Mobile marketing is seeing a huge boom, driven by the advances in mobile networks and smartphones, as well as consumers spending more and more time on their mobile devices. The range of technologies used is as varied as the mobile space itself, from the incumbent SMS to apps and mobile ads, with the future difficult to predict.
What we at Infobip see as certain is that SMS marketing is probably the most popular mobile marketing channel, with hundreds of millions of advertising SMS sent out every month in Europe alone, and its popularity is huge in Asia, Africa and increasingly North America.
The Mobile Monday panel held last week in London under the title, Mobile Marketing: Truth, Misconception and Wishful Thinking looked into this still amorphous segment and we were proud to be sponsors of the event. Panellist line-up included experienced mobile industry professionals Alex Meisl, Ben Scott Robinson, Ilicco Elia, Douglas McDonald, and our London-based Operator Partnerships executive Rube Huljev to discuss all the ways mobile is and isn't being used in the marketing mix today.
Understanding benefits and returns
However, the takeaway for the pragmatic listener would be that you need to be channel-agnostic, a view supported by our panellist Mr Huljev: only a carefully selected mix of marketing channels gives the right results. Mobile marketing is still outshadowed by TV and print, but that is changing as the penetration of technology continues.
To help brands make the most of it, agencies need to act as their gatekeepers, said Mr Huljev, they need to be the ones who understand mobile marketing and can communicate the benefits and returns to the clients.
Mobile operators who had the foresight to establish themselves in mobile marketing before this boom are now reaping the rewards, but their central position in the mobile value chain still gives them a viable opportunity. One of the best examples is the UK MNOs e-commerce joint venture Weve.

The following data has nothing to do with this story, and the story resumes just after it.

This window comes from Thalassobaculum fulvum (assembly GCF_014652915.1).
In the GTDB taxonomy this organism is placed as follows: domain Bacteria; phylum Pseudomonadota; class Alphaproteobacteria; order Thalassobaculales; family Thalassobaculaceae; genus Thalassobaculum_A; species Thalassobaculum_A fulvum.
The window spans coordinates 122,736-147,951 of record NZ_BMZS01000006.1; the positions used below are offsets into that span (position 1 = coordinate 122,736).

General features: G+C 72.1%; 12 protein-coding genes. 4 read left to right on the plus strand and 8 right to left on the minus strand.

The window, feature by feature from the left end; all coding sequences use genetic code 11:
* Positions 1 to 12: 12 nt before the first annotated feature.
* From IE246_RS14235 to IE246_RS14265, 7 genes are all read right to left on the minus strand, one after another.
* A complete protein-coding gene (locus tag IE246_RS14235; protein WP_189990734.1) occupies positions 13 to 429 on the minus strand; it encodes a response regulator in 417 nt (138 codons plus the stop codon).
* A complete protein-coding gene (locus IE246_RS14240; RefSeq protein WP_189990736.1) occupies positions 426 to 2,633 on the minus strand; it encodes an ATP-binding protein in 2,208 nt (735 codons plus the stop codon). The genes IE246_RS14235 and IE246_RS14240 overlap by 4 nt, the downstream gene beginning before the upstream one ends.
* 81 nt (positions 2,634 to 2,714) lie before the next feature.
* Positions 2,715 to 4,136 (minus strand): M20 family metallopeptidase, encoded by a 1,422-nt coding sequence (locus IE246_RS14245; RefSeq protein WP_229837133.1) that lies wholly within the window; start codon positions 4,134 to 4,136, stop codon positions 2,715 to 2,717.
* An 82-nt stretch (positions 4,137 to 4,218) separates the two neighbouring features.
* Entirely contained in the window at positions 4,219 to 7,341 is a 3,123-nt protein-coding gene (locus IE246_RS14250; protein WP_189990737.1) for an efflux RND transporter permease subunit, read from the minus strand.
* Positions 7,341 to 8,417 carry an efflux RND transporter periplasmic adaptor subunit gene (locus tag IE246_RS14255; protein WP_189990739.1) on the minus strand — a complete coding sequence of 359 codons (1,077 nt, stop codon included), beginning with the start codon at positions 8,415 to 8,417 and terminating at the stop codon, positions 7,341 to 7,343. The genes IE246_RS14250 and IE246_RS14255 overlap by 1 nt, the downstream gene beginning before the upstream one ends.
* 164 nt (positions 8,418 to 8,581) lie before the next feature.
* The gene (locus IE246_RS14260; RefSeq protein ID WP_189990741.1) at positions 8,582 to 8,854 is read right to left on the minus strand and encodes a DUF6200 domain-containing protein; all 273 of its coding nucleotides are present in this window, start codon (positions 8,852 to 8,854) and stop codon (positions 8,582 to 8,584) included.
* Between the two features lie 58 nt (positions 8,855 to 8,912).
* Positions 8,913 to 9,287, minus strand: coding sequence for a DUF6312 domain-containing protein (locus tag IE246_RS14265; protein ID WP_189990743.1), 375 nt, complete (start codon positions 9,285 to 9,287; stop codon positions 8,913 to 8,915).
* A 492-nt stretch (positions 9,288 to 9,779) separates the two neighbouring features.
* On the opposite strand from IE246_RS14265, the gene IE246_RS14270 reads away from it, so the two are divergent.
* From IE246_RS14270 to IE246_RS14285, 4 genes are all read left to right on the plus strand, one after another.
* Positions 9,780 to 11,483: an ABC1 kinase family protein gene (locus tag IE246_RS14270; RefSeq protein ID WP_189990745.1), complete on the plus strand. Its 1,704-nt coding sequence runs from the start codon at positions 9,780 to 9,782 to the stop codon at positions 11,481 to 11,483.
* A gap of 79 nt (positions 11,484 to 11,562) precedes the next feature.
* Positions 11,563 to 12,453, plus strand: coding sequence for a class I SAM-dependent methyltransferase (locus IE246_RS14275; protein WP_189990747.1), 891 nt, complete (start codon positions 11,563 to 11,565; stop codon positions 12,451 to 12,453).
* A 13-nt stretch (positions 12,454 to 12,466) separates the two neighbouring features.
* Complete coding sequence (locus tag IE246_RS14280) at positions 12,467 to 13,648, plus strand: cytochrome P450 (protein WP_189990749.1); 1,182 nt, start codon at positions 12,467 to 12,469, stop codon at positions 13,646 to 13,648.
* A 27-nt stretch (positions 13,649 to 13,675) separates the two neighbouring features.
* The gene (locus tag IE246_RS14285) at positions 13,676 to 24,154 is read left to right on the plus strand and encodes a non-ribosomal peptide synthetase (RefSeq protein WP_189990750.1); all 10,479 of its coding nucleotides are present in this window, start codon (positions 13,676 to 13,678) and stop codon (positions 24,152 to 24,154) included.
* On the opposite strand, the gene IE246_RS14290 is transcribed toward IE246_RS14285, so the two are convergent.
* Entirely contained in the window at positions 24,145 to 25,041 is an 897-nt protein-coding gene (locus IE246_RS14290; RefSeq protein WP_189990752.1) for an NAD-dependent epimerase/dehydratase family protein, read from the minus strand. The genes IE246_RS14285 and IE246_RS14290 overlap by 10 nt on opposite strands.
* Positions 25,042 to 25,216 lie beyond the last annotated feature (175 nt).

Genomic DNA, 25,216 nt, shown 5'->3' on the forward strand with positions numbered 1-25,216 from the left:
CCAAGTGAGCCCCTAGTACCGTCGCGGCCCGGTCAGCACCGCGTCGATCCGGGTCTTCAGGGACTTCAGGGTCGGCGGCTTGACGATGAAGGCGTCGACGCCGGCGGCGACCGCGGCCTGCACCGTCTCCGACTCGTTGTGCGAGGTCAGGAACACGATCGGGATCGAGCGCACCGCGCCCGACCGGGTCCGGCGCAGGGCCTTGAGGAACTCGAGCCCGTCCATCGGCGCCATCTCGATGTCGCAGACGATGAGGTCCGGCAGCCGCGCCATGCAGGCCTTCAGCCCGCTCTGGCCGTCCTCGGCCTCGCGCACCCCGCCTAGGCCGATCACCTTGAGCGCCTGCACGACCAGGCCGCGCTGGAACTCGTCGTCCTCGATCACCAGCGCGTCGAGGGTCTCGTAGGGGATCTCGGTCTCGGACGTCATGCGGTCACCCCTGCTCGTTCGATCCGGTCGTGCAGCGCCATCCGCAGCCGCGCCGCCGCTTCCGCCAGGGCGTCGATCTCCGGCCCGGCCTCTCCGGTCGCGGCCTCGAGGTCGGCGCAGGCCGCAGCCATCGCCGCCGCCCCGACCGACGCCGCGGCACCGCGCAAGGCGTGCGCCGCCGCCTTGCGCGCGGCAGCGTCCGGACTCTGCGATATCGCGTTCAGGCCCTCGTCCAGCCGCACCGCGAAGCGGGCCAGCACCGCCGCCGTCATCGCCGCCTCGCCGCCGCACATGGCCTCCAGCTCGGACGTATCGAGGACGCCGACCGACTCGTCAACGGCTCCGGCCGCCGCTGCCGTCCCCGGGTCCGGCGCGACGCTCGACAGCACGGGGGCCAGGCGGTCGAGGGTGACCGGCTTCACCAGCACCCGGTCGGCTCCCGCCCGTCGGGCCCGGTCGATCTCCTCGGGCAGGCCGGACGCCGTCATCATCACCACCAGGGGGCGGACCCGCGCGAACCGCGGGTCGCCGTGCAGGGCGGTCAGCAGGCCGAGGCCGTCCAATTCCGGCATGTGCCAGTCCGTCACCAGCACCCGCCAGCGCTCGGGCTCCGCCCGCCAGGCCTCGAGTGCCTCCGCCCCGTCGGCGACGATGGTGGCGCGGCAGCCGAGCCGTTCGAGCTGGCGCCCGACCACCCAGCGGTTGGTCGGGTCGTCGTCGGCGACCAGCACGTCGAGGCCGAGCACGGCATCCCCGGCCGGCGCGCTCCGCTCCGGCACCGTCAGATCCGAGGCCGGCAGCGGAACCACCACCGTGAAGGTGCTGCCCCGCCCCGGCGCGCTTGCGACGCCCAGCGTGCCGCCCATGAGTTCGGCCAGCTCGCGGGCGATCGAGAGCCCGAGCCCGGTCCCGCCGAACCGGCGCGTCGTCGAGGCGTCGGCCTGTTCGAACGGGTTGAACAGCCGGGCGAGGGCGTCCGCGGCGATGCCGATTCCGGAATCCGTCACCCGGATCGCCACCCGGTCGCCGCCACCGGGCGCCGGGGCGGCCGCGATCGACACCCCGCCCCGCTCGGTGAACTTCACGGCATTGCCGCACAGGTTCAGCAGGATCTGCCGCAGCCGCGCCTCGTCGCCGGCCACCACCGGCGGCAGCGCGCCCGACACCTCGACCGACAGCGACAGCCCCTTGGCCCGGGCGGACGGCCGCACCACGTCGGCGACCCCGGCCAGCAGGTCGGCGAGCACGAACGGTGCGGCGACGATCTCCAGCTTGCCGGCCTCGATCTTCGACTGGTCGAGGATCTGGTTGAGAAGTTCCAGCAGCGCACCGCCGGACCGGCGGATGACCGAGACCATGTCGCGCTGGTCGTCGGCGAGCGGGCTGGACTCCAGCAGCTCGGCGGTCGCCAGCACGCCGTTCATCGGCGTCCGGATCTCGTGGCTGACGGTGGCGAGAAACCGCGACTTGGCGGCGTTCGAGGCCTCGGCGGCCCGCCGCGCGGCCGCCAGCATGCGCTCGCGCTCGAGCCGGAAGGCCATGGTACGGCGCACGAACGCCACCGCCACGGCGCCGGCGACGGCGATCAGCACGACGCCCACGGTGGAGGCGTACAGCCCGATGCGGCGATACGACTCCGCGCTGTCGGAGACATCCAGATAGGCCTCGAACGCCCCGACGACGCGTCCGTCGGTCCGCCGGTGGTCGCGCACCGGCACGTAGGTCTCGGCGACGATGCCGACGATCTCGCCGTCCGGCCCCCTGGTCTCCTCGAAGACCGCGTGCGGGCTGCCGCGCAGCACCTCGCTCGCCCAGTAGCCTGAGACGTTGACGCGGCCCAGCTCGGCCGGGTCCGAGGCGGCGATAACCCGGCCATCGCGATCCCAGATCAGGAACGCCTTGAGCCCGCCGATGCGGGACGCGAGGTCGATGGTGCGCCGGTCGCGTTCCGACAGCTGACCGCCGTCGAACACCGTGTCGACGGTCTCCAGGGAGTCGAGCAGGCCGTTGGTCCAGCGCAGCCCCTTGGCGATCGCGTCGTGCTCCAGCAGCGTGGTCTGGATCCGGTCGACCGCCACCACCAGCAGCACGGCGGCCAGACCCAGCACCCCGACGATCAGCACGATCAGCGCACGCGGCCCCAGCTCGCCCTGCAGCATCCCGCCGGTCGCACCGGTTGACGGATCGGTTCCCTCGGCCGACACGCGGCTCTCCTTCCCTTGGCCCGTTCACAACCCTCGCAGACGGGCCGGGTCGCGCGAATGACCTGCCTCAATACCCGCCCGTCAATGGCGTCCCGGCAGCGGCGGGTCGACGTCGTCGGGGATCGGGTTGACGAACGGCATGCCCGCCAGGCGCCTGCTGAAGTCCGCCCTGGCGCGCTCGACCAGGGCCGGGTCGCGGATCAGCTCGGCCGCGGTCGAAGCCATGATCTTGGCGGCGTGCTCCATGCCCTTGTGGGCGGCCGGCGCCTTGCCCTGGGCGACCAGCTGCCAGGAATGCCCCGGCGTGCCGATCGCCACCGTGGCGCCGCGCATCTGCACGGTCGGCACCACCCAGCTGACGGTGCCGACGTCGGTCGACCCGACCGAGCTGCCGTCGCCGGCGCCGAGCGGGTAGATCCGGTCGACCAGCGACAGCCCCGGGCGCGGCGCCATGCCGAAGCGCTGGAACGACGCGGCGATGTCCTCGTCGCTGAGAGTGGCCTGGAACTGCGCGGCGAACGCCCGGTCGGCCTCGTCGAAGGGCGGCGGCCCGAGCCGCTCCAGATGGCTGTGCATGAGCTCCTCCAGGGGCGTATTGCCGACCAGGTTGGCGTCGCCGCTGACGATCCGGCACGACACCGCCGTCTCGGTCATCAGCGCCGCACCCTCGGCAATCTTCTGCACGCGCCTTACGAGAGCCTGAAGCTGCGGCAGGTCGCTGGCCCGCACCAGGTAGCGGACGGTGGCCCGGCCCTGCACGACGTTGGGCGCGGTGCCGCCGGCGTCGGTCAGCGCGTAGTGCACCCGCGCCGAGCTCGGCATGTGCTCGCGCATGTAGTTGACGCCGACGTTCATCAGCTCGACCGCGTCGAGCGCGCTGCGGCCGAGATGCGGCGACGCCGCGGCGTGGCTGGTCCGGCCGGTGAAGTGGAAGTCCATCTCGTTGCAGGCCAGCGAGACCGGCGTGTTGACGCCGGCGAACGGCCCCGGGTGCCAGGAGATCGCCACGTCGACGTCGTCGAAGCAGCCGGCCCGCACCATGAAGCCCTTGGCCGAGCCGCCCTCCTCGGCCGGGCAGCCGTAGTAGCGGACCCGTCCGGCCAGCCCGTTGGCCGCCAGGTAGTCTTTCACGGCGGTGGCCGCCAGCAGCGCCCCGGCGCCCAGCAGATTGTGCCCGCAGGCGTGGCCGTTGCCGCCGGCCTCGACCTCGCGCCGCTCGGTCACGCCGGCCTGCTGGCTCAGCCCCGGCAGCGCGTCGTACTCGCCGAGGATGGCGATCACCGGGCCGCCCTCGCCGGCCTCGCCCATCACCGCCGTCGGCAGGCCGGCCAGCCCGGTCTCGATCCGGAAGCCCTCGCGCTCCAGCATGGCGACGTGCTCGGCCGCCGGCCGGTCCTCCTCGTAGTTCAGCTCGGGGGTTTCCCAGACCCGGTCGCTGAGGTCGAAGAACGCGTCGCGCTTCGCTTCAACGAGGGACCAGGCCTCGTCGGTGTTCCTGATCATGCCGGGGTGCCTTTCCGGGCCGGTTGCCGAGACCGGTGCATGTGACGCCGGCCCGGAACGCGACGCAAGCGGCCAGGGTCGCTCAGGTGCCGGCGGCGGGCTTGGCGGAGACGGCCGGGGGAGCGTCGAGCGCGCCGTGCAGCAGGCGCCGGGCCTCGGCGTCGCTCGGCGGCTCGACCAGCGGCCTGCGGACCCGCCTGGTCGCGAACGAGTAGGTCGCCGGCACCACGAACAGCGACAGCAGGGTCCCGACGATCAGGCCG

Despite this, Mr Huljev’s extensive experience with mobile operators leads him to believe that mobile marketing in the hands of operators is a beautiful but very challenging idea, given their track record with non-consumer clients.
Mobile marketing could save the high street shop
Some other points brought up by Mr Huljev included that mobile marketing could be the only thing that saves the high street shop, an endangered species in a shopping ecosystem dominated by malls and online shopping, complete with reviews and recommendations. When it comes to mobile payments, it can be simplified and brought closer to the user, and the UK is the best place to do it.
The audience was not shy to challenge some ideas and positions of the panellists, who were more often than not accused of pessimism and sticking to old ideas. This made for a lively interaction between the floor and the audience, with everyone coming to a common point eventually.
Of course, a networking session around some excellent Croatian wine followed the discussion atop London’s Centre Point with a beautiful view of the city. For more insights into the evening and a taste of the atmosphere, check out our live tweets at @infobip, as well as the #momolo hashtag.